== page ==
If our goal is to end tobacco-related addiction, illness and death, as we now know it, much is to be said to change our goal from a “tobacco” end game to a “smoking” or “cigarette” end game. Most of this can probably be done by simply informing current and potential future smokers of the differences in risk posed by e-cigarettes and smokeless tobacco options, and enabling and empowering consumers to switch to these both far less hazardous and less addictive products. The evidence to date clearly shows that the risk of potentially fatal tobacco-related illness posed by smokeless tobacco is close to zero, and the same can be said for nicotine, as an isolated substance. The idea that the smokeless tobacco products widely available on the north American and European markets cause mouth and throat cancer is a myth. Evidence gathered to date, largely dismissed by tobacco control authorities also shows e-cigs to be a gateway AWAY from cigarettes for both smoking and non-smoking teens who may be prone to experiment with such products.

    Such an approach would mean adding a tobacco harm reduction component to current tobacco control programming and redefining (at least in the USA, for regulatory purposes) smoking as a behavior as opposed to a disease. Once that is done, we could harness the power of the marketplace, at little or no cost to the public sector to maintain and accelerate current enhanced trends for reduction in smoking prevalence by both teens and adults, and so in a non-coercive manner.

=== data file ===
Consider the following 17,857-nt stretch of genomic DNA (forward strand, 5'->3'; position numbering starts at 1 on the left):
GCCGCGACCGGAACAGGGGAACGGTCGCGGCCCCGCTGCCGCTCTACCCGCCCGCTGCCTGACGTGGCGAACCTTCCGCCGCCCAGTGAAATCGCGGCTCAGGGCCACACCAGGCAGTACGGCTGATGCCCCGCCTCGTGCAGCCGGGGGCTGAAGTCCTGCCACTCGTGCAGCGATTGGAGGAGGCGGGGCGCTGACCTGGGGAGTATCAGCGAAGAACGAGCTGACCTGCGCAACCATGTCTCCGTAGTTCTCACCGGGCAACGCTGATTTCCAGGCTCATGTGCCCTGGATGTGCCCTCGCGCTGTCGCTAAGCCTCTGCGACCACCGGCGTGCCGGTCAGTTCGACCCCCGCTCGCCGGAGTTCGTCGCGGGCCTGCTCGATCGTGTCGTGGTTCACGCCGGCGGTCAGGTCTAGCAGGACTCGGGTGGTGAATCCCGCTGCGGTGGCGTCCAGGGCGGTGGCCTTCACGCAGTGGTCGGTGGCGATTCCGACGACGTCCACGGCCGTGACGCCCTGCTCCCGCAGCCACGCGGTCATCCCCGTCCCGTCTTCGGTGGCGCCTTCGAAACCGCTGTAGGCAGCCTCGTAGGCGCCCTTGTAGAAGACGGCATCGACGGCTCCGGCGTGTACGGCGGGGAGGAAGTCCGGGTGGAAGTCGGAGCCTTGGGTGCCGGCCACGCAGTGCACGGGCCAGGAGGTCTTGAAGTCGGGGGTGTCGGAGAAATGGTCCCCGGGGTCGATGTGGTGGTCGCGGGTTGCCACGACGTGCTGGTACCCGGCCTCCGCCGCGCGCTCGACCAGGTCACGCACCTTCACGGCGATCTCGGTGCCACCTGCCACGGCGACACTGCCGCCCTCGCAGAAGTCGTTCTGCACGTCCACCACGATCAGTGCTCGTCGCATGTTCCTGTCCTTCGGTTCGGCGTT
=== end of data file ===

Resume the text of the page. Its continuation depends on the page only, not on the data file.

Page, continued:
I know that what I am saying conflicts with the deeply held beliefs of those reading this proposal and comments. If any of you are, in fact, interested in learning more about the potential for tobacco harm reduction and e-cigarette related products securing public health benefits not likely readily achievable by other means, please write me and I will supply some key references. Joel L. Nitzkin, MD

  • Frederick Weston says:

    Greetings: Fiore et al “Methods to Quit Smoking”-JAMA/1990 reported; 20% at 12 months and 42% of smokers at 5 years will end their habit/addiction; if they are equipped with behavior change training that empowers and enables them to ‘unlearn’ their psychological, habitual and emotional dependencies. The “choice is yours” introductory seminar has ‘engaged’ virtually every smoker (98%) at 4,000 work sites in the above mentioned training. As you are aware, smokers’ ‘engagement’ in fully-funded traditional cessation programs at the workplace has been +/- 3% since 1997. Why 100,000+ smokers ‘chose’ the AMS Training is easy to explain. I would be pleased to do so.

  • Gerald Evans says:

    A worthy goal. Having said that, somewhat ironic when over this same time we, as a society, are about to drive up rates of cannabis consumption with legalizing the latter’s recreational use. Good evidence that carcinogenic compounds are by-products of marijuana smoke not just tobacco.


Karen Palmer


Karen is the Destination Development and Marketing Coordinator at The Corporation of the County of Prince Edward.

Sachin Pendharkar


Sachin Pendharkar is a respiratory and sleep doctor and an Assistant Professor of Medicine and Community Health Sciences at the University of Calgary.

Francine Buchanan


Francine Buchanan is a mom and primary caregiver to an amazing little boy who is thriving with complex medical needs. When she isn’t watching or playing baseball with her family, she is a Ph.D. student at the University of Toronto studying physician/patient communication.